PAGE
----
If the gun was never registered, it can't ever be registered.


There is a year cutoff (I think in the 1960's) involved here. This is grandfathered.
 
2012-12-09 09:51:14 PM
"You could kill a solider back then, and if the captain of your fighting unit signed off on it, you could send that gun home to your family or kid brother or cousin," Cavanna said. "Anything you wanted. Her father, who was a World War II army man, had brought this gun home from the European theater."

I miss this America.
 
2012-12-09 09:51:52 PM
Hopefully it was properly taxed.... if it was, it would be worth 30-50k. Otherwise, it is an untaxed and therefore untransferrable and illegal as all heck to possess, so gotta give to ATF or a museum that has permission from ATF to have it.

Strangely enough in Miller v US regarding the NFA of '34 which was a deciding case on banning/taxing certain kinds of guns the SCOTUS ruled the 2nd only protects military type arms, and the un-registered (and therefore untaxed) sawed off shotgun and machine gun that Miller was busted with were not the type of arms being fielded by militaries...
 
2012-12-09 09:52:51 PM
Good thing somebody spotted that before it got tossed in with the rest of the trash.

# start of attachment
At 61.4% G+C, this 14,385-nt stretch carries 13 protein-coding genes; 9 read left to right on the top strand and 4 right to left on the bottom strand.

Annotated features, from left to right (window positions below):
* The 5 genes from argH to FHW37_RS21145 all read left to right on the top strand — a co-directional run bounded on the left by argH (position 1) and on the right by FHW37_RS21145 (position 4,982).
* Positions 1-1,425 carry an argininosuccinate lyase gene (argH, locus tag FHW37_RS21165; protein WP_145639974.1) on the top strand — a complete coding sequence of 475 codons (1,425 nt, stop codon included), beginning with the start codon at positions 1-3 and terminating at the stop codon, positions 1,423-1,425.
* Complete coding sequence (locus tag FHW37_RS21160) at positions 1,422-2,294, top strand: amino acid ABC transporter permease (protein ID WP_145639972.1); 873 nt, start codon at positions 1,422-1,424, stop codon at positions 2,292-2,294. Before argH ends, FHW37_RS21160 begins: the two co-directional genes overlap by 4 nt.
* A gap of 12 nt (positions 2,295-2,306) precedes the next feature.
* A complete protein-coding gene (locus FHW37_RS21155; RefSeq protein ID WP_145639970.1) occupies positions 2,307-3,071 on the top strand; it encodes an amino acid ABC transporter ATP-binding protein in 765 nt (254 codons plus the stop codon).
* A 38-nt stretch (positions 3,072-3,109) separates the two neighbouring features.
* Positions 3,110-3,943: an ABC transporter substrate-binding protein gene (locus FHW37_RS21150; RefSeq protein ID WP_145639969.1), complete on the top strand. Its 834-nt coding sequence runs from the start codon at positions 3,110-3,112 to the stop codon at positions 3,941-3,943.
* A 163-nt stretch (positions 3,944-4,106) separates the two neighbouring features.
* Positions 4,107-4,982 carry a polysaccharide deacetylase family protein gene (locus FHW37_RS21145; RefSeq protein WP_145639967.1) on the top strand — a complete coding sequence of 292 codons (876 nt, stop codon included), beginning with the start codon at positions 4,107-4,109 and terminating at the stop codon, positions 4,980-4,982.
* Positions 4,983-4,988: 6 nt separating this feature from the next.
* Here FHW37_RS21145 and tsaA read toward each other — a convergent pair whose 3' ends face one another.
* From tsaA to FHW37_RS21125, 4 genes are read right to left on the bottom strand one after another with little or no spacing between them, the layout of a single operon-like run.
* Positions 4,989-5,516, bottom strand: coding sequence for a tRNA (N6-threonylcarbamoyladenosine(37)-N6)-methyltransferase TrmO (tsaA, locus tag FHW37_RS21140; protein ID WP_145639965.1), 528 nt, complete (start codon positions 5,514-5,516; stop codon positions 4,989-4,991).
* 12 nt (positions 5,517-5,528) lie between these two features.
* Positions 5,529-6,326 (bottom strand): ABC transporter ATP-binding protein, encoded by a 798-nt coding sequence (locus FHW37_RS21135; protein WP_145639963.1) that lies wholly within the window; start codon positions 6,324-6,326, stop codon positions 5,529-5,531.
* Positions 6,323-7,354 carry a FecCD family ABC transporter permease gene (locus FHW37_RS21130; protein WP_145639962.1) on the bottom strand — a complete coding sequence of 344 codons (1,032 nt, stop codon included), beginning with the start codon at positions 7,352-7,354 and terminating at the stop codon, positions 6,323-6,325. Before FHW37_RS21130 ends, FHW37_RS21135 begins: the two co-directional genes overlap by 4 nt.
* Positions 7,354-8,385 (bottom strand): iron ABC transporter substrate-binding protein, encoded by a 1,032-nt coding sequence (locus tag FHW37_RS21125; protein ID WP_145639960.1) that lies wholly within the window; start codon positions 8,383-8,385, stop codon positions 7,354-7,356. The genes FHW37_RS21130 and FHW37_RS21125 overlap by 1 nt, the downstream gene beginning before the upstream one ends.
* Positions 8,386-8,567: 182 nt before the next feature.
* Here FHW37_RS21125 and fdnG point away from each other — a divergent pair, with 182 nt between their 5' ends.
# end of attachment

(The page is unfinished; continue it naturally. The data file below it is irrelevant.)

2012-12-09 09:53:17 PM
An stg-44; wow wow wow wow wow; it's the holy grail of axis weapons. One with the right mint marks can be priceless; too often the people running these "gun buy backs" destroy priceless pieces of history. I've heard of a singer sowing machine 1911 going to one of these.

Usually, one of these is run by people who want to destroy guns and is an easy way to get rid of stolen guns. I would rather they auctioned off any functioning guns and gave the money to charity or to the city over destroying something that can never be replaced.

/ half the people at these things are there with grandpa's priceless collection of guns that they don't realize are worth money and just want to get rid of. The other half want to get rid of stolen guns.
 
2012-12-09 09:54:12 PM